`NumPy`

¶The random module seem confusing at first due to the number of functions it provides. In reality you will be only using a handful of these functions.

We will get ahead of ourselves and use some plotting code. Please ignore it for now, we will see it shortly. For now we will use the plots to describe how the random numbers are generated.

Let's look at what kind of random numbers these functions generate.

In [1]:

```
import numpy as np
%matplotlib inline
import matplotlib.pyplot as plt
plt.style.use('seaborn-talk')
```

For a start we can use the `np.random`

functions,
these are good enough to generate some random numbers.
The most common uses of randomness are here:

`rand`

generates floating point values between $0$ and $1$. taking them from a uniform distribution.`normal`

takes random numbers from a normal distribution. Deep below the hood it uses`rand`

and then a quantile function.`randint`

is given two integers and it generates random integers between these values. Below the hood it uses`rand`

.`choice`

select values from the array given as the first argument at random. By default it does so with replacement but one can set`replace=False`

in order to achieve choice without replacement. Below the hood it uses`randint`

.

So, well, in the end the random module has just a single function that generates (pseudo-)random numbers. All other functions use the first random function and use its values in clever ways to achieve different and useful interfaces. On most computers even the first function which generates random values between $0$ and $1$ is just borrowed from the operating system.

Hence yes, all computers do is to generate random floating point
numbers from a uniform distribution between $0$ and $1$.
All other functions in a random library, including `np.random`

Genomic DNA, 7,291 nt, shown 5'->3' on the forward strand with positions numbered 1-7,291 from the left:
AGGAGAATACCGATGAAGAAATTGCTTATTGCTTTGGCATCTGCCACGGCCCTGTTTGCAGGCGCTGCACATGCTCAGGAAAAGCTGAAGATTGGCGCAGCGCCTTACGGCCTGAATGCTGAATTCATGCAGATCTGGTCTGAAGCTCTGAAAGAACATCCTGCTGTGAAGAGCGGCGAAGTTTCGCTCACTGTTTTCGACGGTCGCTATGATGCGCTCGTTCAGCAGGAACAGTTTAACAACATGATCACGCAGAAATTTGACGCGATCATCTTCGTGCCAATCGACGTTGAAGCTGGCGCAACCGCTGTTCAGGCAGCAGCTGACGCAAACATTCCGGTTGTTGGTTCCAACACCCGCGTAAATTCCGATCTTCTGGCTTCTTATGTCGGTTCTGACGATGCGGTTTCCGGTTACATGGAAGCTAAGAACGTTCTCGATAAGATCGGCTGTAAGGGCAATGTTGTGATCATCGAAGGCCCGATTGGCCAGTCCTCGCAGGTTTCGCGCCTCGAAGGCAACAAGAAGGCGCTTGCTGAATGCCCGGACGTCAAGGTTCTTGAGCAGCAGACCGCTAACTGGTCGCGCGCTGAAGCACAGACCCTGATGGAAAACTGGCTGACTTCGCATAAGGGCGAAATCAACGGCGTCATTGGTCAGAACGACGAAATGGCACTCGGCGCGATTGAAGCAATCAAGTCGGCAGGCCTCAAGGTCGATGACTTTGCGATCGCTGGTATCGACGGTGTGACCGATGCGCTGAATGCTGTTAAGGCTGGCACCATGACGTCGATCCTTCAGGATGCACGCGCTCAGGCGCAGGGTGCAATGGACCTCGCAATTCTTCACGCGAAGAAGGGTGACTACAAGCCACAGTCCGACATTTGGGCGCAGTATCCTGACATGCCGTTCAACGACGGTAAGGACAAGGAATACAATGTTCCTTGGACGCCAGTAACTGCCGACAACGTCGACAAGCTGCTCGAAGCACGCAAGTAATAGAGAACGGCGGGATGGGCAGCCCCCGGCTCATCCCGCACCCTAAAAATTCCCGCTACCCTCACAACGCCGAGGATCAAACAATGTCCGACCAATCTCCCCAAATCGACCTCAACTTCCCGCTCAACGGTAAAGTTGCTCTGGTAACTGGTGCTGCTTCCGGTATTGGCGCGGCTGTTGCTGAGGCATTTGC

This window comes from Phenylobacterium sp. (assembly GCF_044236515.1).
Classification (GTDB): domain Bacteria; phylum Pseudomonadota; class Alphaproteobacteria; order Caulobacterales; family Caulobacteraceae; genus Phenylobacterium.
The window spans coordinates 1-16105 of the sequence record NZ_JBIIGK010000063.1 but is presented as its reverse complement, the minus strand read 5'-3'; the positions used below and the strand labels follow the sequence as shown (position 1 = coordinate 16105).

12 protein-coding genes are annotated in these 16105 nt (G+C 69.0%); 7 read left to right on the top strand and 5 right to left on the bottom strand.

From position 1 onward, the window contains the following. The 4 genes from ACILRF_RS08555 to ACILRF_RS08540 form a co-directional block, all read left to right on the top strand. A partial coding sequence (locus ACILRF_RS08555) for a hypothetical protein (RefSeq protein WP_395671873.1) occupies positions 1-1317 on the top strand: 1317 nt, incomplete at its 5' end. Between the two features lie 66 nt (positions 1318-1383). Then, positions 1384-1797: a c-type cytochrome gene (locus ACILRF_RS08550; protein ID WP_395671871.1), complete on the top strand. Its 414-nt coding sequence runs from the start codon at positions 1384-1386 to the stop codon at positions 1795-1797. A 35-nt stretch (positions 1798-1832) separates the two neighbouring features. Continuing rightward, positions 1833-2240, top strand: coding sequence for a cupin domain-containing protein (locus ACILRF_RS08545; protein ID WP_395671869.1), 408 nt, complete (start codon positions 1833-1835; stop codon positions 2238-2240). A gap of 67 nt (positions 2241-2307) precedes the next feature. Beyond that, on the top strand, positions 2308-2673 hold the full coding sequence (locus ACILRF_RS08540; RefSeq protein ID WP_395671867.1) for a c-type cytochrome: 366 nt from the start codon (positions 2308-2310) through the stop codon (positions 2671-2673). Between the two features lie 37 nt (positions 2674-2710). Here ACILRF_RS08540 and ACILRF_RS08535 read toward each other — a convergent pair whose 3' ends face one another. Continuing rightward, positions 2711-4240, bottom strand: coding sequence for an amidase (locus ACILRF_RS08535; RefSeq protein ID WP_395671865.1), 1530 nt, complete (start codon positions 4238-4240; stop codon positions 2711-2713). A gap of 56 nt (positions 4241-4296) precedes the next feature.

are clever interfaces on how to turn those numbers between $0$
and $1$ into more convenient uses and distributions.
And we can see the graphs of these distributions:

In [2]:

```
r = {}
r['rand'] = np.random.rand(1024)
r['normal'] = np.random.normal(size=1024)
r['randint'] = np.random.randint(0, 512, 1024)
r['choice'] = np.random.choice(np.arange(128), 1024)
fig, ax = plt.subplots(2, 2, figsize=(16, 13))
fig.subplots_adjust(hspace=0.6)
order = ['rand', 'normal', 'randint', 'choice']
for idx, dist in enumerate(order):
ax[idx // 2, idx % 2].hist(r[dist], bins=50)
ax[idx // 2, idx % 2].title.set_text(dist)
```

Note that as with array creation you can give a tuple as the shape of the resulting array returned by randomness generating functions. Or reshape it yourself afterward. As we have seen there is no significant difference since data is not copied.

Random numbers are all fun and good but sometimes we want number that are reasonably random but are always the same random numbers. What? Yes. We want random numbers that are known to us. This is useful if we have code that works reasonably well for most inputs and we want a known run of this code. Or to make a specific test of the results of such code.

We can seed the random number generator,
this will give us a seeded object that works in a very similar way
to `np.random`

but which always outputs the same sequence of random numbers.
If we change the seed he sequence changes but as long as the seed is the
same the code will run in the same way every time.
Here we replicate the above with the seed method:

In [3]:

```
rng = np.random.RandomState(42)
r = {}
r['rand'] = rng.rand(1024)
r['normal'] = rng.normal(size=1024)
r['randint'] = rng.randint(0, 512, 1024)
r['choice'] = rng.choice(np.arange(128), 1024)
fig, ax = plt.subplots(2, 2, figsize=(16, 13))
fig.subplots_adjust(hspace=0.6)
order = ['rand', 'normal', 'randint', 'choice']
for idx, dist in enumerate(order):
ax[idx // 2, idx % 2].hist(r[dist], bins=50)
ax[idx // 2, idx % 2].title.set_text(dist)
```

You may have noticed that we did call the `normal`

procedure with
a `size=`

argument every time.
This is because that function produces values from a normal distribution
with specific parameters: the mean and standard deviation.
By default the mean is $0$ and the standard deviation is $1$
but since these arguments come before the number of random numbers we
want to retrieve from the distribution we need to explicitly name the argument above.

As you change the parameters of the normal distribution you generate random numbers with slightly different values. This is only visible if you generate a reasonably big amount of random numbers. Let's do exactly that: generate some random numbers from slightly different distributions:

In [4]:

```
r = {}
r['n1'] = rng.normal(0, 1, size=1024)
r['n2'] = rng.normal(1, 1, size=1024)
r['n3'] = rng.normal(-1, 3, size=1024)
for dist in r.keys():
plt.hist(r[dist], bins=30, alpha=0.3)
```

There are many more distributions to select random numbers from:
*binomial*, *pareto* and *weibull* are some common ones. The full list of
functions can be found in the numpy documentation.
As well as in the in-built documentation.

In [ ]:

```
np.random?
```